The term ‘Collective Bargaining’ is to be understood by its etymological sense. Lengthy court procedure is not a solution nowadays. Both the management as well as the workers are not in favour of lockouts or strikes. The Industrial sector depends on manpower and labour. An alternative to court procedure is the option of ‘Collective Bargaining’.

Stages of Collective Bargaining

Collective Bargaining is a very organised way to settle Industrial disputes without going into litigious processes. The stages to collective Bargaining are as follows[8]

Step 1 – Preparation for Negotiation

The first step includes the overall process of forming a team both from management’s and worker’s side. The workers decide the demands to put forth before the management. The management decides the extent to which they will accept the demands put forwarded by the workers.

Step 2 – Negotiations between the management and union

This stage is excessively a complicated one. It requires a protracted and complex interchange of ideas combining argument, horse-trading, bluff, cajolery and threats. The result of the overall negotiation is the actual settlement reached between the workers and the management. When the terms of the negotiation is formally decided, this results in the final third step.

Step 3 – Drafting Agreement

Drafting of agreement must be in such a manner as to respect the real intention of the parties. The provisions mentioned in the agreements are supposed to be clear and definite and should explicitly cover the subject matter in accordance with the intent of the agreement.

Enforceability of Collective Bargaining Agreement

In India, collective bargaining agreement can be enforced under Section 18 of Industrial Disputes Act, 1947, as a settlement arrived between the workers and the employers. Under Section 18 (1) of Industrial Dispute Act, 1947, a settlement arrived at by an agreement between the employer and workmen otherwise than in the course of conciliation proceedings is binding only on the parties to the agreement.[9]

Settlement of Motor Accidents Claims through Compromise

JALD RAHAT YOJANA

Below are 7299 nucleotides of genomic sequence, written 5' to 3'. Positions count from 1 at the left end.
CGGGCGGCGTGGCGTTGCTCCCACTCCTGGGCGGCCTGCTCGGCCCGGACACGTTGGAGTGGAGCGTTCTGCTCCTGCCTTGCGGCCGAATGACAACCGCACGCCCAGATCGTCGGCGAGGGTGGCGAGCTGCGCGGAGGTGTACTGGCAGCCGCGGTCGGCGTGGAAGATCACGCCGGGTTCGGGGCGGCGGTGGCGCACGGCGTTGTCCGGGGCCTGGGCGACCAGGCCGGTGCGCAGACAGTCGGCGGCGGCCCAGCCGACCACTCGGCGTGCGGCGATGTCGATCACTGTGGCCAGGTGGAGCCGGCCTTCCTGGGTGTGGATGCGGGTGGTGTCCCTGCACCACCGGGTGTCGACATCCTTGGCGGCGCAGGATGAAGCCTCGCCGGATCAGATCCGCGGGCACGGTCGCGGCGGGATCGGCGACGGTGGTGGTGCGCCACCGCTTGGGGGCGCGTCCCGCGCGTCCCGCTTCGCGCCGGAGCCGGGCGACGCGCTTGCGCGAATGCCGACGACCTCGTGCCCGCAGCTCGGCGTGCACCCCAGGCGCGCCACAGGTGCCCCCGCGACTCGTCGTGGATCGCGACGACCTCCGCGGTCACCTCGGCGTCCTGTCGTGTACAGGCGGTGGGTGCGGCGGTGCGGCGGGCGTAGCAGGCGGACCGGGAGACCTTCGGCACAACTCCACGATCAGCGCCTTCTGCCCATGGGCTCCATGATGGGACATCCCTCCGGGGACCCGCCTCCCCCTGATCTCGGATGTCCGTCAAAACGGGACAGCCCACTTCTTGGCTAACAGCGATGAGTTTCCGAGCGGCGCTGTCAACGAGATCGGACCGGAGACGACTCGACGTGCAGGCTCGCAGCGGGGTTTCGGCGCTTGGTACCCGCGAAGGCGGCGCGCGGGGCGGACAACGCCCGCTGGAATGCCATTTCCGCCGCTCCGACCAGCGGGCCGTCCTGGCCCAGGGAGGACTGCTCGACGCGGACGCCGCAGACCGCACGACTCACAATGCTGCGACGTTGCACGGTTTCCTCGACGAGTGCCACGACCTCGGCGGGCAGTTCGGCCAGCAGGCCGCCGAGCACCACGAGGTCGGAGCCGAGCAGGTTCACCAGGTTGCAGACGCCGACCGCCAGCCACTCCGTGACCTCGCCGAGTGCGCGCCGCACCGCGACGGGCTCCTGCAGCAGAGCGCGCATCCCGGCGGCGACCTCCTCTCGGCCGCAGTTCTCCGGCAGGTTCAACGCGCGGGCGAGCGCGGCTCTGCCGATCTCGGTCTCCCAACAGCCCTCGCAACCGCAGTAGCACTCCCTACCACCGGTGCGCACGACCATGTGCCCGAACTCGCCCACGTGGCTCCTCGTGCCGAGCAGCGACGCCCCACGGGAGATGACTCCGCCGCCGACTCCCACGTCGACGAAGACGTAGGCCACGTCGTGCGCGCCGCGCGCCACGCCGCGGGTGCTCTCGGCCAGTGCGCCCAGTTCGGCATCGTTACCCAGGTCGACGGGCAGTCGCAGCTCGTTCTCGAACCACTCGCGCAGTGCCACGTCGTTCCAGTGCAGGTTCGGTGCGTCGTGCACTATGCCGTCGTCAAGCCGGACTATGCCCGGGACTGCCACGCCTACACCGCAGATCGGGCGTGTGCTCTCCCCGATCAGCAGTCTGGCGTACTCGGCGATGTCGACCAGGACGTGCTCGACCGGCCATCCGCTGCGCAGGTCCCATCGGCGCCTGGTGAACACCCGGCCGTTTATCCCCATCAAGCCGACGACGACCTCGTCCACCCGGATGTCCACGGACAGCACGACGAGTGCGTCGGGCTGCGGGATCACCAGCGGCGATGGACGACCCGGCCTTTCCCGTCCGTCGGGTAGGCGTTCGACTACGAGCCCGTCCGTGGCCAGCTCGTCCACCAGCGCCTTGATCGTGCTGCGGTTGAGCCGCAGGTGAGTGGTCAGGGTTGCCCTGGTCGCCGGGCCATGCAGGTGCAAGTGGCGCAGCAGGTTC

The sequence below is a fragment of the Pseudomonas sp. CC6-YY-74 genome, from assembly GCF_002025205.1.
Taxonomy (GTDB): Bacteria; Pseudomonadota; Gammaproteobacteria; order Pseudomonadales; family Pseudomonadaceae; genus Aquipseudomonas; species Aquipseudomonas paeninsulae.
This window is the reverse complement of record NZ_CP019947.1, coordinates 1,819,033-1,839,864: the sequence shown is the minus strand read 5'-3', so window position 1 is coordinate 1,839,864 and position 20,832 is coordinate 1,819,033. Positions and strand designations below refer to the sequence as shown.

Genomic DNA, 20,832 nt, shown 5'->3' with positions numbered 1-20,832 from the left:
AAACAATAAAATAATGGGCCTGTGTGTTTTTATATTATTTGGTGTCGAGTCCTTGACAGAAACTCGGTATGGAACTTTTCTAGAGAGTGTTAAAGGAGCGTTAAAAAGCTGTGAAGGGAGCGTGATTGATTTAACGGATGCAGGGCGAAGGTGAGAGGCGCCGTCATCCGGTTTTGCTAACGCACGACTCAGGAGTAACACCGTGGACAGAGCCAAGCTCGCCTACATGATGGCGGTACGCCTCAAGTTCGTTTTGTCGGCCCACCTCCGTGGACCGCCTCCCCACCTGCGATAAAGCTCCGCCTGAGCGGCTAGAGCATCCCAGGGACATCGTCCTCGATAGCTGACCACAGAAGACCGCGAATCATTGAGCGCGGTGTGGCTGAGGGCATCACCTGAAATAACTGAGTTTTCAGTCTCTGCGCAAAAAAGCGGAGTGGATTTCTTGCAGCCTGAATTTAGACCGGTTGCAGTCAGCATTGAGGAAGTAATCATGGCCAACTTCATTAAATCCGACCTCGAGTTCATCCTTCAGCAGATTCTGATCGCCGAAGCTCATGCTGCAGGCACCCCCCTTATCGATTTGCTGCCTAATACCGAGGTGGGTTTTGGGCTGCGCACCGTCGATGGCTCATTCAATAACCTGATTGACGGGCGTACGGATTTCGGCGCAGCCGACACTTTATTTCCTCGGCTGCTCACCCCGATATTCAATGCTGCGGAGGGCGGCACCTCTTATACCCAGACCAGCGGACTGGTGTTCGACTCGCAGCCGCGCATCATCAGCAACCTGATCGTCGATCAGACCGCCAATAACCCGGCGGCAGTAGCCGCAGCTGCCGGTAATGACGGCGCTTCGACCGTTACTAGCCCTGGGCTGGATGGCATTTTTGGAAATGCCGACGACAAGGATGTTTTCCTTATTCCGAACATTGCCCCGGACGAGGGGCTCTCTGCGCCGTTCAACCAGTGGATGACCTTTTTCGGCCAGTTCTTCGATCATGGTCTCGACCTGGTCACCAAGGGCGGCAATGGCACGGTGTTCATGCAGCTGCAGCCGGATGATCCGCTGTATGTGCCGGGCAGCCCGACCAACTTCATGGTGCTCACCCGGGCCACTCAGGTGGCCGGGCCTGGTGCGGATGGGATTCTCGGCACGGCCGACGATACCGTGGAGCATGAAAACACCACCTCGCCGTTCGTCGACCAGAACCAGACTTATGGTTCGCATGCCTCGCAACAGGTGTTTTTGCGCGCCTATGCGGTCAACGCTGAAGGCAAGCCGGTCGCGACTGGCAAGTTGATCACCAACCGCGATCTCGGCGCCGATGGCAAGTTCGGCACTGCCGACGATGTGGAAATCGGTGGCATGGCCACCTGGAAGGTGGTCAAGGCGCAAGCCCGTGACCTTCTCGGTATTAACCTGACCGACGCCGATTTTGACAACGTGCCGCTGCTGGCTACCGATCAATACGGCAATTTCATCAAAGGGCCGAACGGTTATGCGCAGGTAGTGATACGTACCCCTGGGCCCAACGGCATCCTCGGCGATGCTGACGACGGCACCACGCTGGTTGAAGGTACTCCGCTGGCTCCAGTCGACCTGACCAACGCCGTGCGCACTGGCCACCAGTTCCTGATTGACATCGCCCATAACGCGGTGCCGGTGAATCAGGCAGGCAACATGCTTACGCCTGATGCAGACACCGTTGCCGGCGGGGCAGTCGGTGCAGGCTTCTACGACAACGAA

Steps to be taken for implementation of the Scheme General Insurance Corporation has prescribed certain steps as follows:

  1. Calling for application from claimants who desire to secure compensation at pre litigation stage.
  2. For this purpose, it may be necessary to insert public notice so that the claimants who are having complete documents may apply for compensation in the prescribed form which can be obtained from the address indicated in the public notice.
  3. The claimant has to submit the prescribed application duly completed along with the supporting documents as enumerated in the application.
  4. The application along with the documents may be scrutinised to confirm that the application so received can be considered for payment of compensation at the pre-litigation stage.
  5. Motor Policy of the involved vehicle is required to be verified to ensure that accident has fallen within the policy period.
  6. There is a valid insurance at the material time of the accident due to compliance of Section 64 V B of the Insurance Act, 1938.
  7. To ascertain that the liability about the accident reported is established under the policy.
  8. Vehicle documents and driving licence of the person driving at the material time of accident needs to be verified.
  9. On considering the foregoing, if the application is found in order, the amount of compensation can be estimated.
  10. A panel to recommend the quantum of compensation consisting of retired judge and medical practitioner as nominated by the State Legal Aid Board may be constituted.
  11. A retired Insurance Executive to work on the panel may also be nominated by Chairman, GIC/CMD of the company.
  12. Notice about the date of the session may be given to claimant and issued to remain present before the panel to negotiate compensation.
  13. Once the amount is agreed in the presence of the claimant, insured and representative of the Insurance Company, a prescribed form of agreement may be signed by the concerned parties. A discharge voucher in the prescribed form may be obtained from the claimant so as to disburse the amount of compensation as agreed.
  14. An intimation of the agreement and the amount agreed may be furnished to the concerned MACT to record with them the compromised settlement.[10]

References

[1] Salem ADvocate Bar Association v Union of India, AIR 2003 SC 189

[2] Ghulam Nabi Dar v State of J&K, (2013) 3 SCC 353

[3] Gian Singh v. State of Punjab and another (2012) 10 SCC 303

[4] For the complete list you can visit – http://devgan.in/crpc/section/320/

[5] Bawa Masala Company vs. Bawa Masala Company Pvt. Ltd. (OS No.139 of 2002).

[6] Narinder Singh & Ors V State of Punjab & Anr. (SLP Criminal 9547 of 2013)

[7]http://timesofindia.indiatimes.com/city/ahmedabad/Out-of-court-alimony-settlement-not-final-HC/articleshow/6616323.cms

[8] 47 Indian Law Institute, Labour Law and Labour Relations, 1968, p. 30.

[9] Marysur, Collective Bargaining, 1965, p.4.

[10] http://shodhganga.inflibnet.ac.in/bitstream/10603/8947/14/14_chapter%2010.pdf